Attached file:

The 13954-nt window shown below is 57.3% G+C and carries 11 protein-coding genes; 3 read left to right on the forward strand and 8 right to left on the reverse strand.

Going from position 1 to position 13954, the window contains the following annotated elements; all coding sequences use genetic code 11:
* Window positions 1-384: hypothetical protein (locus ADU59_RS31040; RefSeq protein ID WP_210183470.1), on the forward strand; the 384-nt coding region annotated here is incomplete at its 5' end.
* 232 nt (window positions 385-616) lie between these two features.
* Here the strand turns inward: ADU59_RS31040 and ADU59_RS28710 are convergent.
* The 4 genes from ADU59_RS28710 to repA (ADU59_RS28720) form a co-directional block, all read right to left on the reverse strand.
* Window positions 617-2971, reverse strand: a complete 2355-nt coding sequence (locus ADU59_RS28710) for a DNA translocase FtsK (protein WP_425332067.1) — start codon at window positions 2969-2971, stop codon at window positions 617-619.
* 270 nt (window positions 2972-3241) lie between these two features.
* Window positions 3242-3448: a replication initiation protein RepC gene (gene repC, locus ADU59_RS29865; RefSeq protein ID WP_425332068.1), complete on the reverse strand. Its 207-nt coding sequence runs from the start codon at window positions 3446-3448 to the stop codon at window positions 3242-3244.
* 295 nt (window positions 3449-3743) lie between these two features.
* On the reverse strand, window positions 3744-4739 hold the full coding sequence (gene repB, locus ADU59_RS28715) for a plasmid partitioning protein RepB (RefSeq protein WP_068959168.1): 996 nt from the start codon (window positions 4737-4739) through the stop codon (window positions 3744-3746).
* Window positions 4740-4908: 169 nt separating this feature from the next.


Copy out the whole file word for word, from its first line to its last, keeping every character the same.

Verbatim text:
The 13954-nt window shown below is 57.3% G+C and carries 11 protein-coding genes; 3 read left to right on the forward strand and 8 right to left on the reverse strand.

Going from position 1 to position 13954, the window contains the following annotated elements; all coding sequences use genetic code 11:
* Window positions 1-384: hypothetical protein (locus ADU59_RS31040; RefSeq protein ID WP_210183470.1), on the forward strand; the 384-nt coding region annotated here is incomplete at its 5' end.
* 232 nt (window positions 385-616) lie between these two features.
* Here the strand turns inward: ADU59_RS31040 and ADU59_RS28710 are convergent.
* The 4 genes from ADU59_RS28710 to repA (ADU59_RS28720) form a co-directional block, all read right to left on the reverse strand.
* Window positions 617-2971, reverse strand: a complete 2355-nt coding sequence (locus ADU59_RS28710) for a DNA translocase FtsK (protein WP_425332067.1) — start codon at window positions 2969-2971, stop codon at window positions 617-619.
* 270 nt (window positions 2972-3241) lie between these two features.
* Window positions 3242-3448: a replication initiation protein RepC gene (gene repC, locus ADU59_RS29865; RefSeq protein ID WP_425332068.1), complete on the reverse strand. Its 207-nt coding sequence runs from the start codon at window positions 3446-3448 to the stop codon at window positions 3242-3244.
* 295 nt (window positions 3449-3743) lie between these two features.
* On the reverse strand, window positions 3744-4739 hold the full coding sequence (gene repB, locus ADU59_RS28715) for a plasmid partitioning protein RepB (RefSeq protein WP_068959168.1): 996 nt from the start codon (window positions 4737-4739) through the stop codon (window positions 3744-3746).
* Window positions 4740-4908: 169 nt separating this feature from the next.